Seeking New Challenges

FRAMINGHAM (03/13/2000) - When John Koskinen agreed to be President Clinton's Year 2000 czar in the summer of 1997, his friends thought he was crazy.

Managing the federal government's Y2K effort seemed like a no-win situation. If systems crashed, he'd be blamed. If systems didn't crash, he'd be accused of exaggerating the threat. And in the meantime, he'd spend several years in what was perceived as a technical backwater - overseeing the rewrite of millions of lines of Cobol code.

Today, however, Koskinen's career choice seems brilliant. By regularly testifying before Congress and briefing the media, Koskinen became a visible figure in Washington, D.C. He also earned a reputation as a calm and competent leader able to motivate federal workers to get their systems fixed on time.

As he prepares to shut down the President's Council on Year 2000 Conversion at the end of March, Koskinen says he's looking for a career challenge outside of government.

"When I started, this looked like an impossible job. But I had spent the last 25 years managing large-scale problems, so I found it interesting," Koskinen says. "My most interesting jobs have had two things in common: they've provided good conversation at cocktail parties, and they've prompted people to say, 'Why are you taking that job?' My next job will do the same."

Koskinen isn't the only Y2K manager looking for work. Across the country, leaders of corporate Y2K efforts are hoping to leverage their experiences into new career directions.

That's what Rich Alden, a vice president at First Union Bank in Charlotte, N.C., is trying to do. Alden was responsible for system integration work related to mergers before he took over the bank's Y2K effort in June 1996.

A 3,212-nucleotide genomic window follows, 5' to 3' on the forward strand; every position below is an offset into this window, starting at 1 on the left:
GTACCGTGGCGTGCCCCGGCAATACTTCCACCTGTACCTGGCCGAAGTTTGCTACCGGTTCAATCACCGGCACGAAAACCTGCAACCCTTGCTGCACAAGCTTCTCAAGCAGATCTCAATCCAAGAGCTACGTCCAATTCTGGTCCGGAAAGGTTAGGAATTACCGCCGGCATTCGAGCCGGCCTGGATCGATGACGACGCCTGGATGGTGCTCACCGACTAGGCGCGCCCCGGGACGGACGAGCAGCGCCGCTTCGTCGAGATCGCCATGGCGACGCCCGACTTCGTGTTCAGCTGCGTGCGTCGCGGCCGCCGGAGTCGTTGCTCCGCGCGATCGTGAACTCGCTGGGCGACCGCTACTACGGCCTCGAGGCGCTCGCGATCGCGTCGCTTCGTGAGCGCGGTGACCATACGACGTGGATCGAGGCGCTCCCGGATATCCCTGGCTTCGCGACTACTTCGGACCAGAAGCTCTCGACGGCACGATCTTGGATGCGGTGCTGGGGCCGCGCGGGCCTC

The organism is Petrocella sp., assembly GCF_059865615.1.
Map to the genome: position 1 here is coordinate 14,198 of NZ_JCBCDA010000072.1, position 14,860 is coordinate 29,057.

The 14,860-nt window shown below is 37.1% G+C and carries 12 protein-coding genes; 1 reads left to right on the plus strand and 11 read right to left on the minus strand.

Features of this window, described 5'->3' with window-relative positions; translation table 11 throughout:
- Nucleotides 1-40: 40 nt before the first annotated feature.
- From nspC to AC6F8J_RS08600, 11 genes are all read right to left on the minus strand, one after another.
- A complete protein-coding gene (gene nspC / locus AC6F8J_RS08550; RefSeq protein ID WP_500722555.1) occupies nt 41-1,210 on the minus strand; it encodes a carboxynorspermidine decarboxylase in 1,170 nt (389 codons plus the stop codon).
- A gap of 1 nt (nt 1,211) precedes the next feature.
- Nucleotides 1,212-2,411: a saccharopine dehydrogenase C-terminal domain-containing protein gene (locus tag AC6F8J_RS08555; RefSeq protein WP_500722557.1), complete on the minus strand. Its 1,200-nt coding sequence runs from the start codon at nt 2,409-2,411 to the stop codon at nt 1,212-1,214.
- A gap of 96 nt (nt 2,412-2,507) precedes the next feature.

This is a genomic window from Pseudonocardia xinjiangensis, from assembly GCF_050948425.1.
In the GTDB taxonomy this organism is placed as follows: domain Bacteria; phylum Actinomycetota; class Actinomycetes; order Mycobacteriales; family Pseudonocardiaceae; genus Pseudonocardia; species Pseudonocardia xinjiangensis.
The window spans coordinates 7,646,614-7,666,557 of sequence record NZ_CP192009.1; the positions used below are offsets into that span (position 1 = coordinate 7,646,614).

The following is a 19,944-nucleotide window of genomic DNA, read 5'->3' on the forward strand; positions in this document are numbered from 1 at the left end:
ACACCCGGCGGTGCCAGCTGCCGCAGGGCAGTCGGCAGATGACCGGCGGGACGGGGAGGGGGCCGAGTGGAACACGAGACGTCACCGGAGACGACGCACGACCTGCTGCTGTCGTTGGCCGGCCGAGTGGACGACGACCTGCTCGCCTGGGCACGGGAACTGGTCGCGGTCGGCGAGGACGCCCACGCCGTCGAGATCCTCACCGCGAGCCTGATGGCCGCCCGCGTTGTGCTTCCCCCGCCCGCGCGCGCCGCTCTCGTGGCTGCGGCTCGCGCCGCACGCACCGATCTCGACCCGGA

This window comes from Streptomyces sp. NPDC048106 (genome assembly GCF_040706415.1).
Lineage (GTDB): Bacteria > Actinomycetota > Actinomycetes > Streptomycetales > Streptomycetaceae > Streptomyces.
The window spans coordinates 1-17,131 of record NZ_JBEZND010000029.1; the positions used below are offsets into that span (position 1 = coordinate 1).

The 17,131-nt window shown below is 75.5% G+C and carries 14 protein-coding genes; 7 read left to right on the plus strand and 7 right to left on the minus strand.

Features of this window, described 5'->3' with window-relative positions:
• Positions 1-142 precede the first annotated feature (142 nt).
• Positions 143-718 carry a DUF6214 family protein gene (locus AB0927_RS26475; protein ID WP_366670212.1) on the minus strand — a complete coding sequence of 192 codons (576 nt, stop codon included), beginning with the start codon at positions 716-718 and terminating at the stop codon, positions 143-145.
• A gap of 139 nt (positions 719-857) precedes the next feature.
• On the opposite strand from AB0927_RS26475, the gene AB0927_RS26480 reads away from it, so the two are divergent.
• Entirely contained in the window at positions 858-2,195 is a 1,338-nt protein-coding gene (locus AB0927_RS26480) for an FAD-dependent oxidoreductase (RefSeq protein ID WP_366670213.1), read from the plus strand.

Ultimately, he led a team of 110 employees and 70 contractors. His budget ballooned to $70 million.

Alden says the biggest advantage of the Y2K post was being exposed to issues and people outside of the IT department.

"When it first started, it was a data-processing problem. As it evolved, it became a customer communication problem, a vendor problem, a business risk assessment problem and an internal communications problem," he says. "It was a true enterprisewide effort."

Alden has applied for several positions that would let him be a liaison between the IT department and its customers.

Although it's a hot job market, experts agree that Y2K managers like Alden are most valuable to their current employers. That's because Y2K managers understand their companies' computer systems, how they integrate and which ones are most important to day-to-day operations.

Y2K managers also gained visibility within their organizations, particularly with top executives who have a newfound understanding of the importance of IT to their businesses.

"My advice is for Y2K managers to leverage the relationships they've built," says Paul Brown, executive director of Christian & Timbers, a Cleveland recruiting firm. "They should look for opportunities to drive a business process within the company such as a sales force automation or supply chain management project."

Most of the 600 members of DuPont's Y2K team have found jobs in high-profile areas such as e-commerce and enterprise resource planning. A new safety management business recently launched by the Wilmington, Del., chemical giant snapped up several others.

DuPont's Y2K team is in demand because "the project was highly successful and visible throughout the corporation," says senior vice president and Y2K project leader Cinda Hallman. Members of the Y2K team learned "the ability to work together across organizational lines and across geographies. It's unusual for people to get that kind of exposure." What's more, the Y2K group gained experience with new systems purchased as part of the preparedness effort.

For Hallman, the Y2K effort required her to achieve a new level of focus and enthusiasm. "I felt like the woman on the front of the Viking ship," she says.

"I could never be down about this project. I always had to look like I was in charge. It was very draining."

For those lucky - or crazy - enough to lead Y2K efforts, the most marketable skills they have are in project management, experts agree.

"The skills that are in demand are meeting deadlines, discussing customer requirements, getting things done," says Mike Bourret, senior account manager at Paracom Technologies, a San Francisco executive search firm. "It's really easy to transition those skills to a completely different project."

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